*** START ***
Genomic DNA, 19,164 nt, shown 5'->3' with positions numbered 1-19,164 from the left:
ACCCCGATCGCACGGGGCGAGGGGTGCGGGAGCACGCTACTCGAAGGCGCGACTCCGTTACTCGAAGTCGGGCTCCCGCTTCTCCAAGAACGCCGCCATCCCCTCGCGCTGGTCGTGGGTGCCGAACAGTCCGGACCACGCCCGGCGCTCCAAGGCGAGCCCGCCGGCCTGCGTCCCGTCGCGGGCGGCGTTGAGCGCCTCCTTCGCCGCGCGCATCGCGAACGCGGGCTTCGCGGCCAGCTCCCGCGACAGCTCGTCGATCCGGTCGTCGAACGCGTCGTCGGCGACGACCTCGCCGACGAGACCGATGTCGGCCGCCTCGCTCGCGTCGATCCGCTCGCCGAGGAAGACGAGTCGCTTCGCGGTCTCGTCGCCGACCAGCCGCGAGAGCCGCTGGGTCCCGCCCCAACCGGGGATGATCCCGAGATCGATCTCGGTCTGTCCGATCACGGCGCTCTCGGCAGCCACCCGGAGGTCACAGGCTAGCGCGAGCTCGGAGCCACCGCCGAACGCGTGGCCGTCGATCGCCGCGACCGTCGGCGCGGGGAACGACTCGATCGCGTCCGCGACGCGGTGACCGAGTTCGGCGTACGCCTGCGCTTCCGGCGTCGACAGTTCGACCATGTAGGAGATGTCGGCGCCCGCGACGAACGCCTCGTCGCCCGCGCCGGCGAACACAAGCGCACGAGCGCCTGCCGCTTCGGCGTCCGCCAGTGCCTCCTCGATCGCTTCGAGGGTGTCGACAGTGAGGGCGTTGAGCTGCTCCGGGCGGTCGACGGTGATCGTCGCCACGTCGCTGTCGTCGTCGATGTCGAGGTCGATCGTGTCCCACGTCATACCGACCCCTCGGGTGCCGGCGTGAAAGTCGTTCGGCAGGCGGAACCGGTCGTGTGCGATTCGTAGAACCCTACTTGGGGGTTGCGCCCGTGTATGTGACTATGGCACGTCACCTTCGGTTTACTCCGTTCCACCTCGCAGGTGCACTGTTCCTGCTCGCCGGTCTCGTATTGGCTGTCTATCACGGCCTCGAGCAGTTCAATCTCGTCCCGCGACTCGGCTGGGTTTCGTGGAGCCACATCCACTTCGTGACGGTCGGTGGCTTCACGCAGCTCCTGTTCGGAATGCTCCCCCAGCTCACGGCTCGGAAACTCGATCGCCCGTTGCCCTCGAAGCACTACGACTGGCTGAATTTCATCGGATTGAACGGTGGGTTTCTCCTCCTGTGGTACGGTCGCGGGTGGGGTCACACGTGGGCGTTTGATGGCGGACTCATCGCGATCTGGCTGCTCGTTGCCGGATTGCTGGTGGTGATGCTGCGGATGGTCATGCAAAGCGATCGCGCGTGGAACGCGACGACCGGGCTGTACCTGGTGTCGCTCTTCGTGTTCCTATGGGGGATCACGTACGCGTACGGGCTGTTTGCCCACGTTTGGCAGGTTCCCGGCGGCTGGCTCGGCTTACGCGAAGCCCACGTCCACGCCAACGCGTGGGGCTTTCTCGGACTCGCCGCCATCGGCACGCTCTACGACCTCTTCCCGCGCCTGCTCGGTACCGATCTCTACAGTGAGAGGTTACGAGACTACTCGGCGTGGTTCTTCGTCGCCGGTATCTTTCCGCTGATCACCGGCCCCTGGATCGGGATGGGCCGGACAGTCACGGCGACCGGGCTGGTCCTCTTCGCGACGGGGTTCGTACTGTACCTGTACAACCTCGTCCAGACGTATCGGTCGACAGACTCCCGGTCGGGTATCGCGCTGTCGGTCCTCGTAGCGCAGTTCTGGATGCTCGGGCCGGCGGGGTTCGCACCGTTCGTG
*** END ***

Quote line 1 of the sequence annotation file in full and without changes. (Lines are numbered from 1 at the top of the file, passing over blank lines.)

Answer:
Genomic DNA, 19,164 nt, shown 5'->3' with positions numbered 1-19,164 from the left: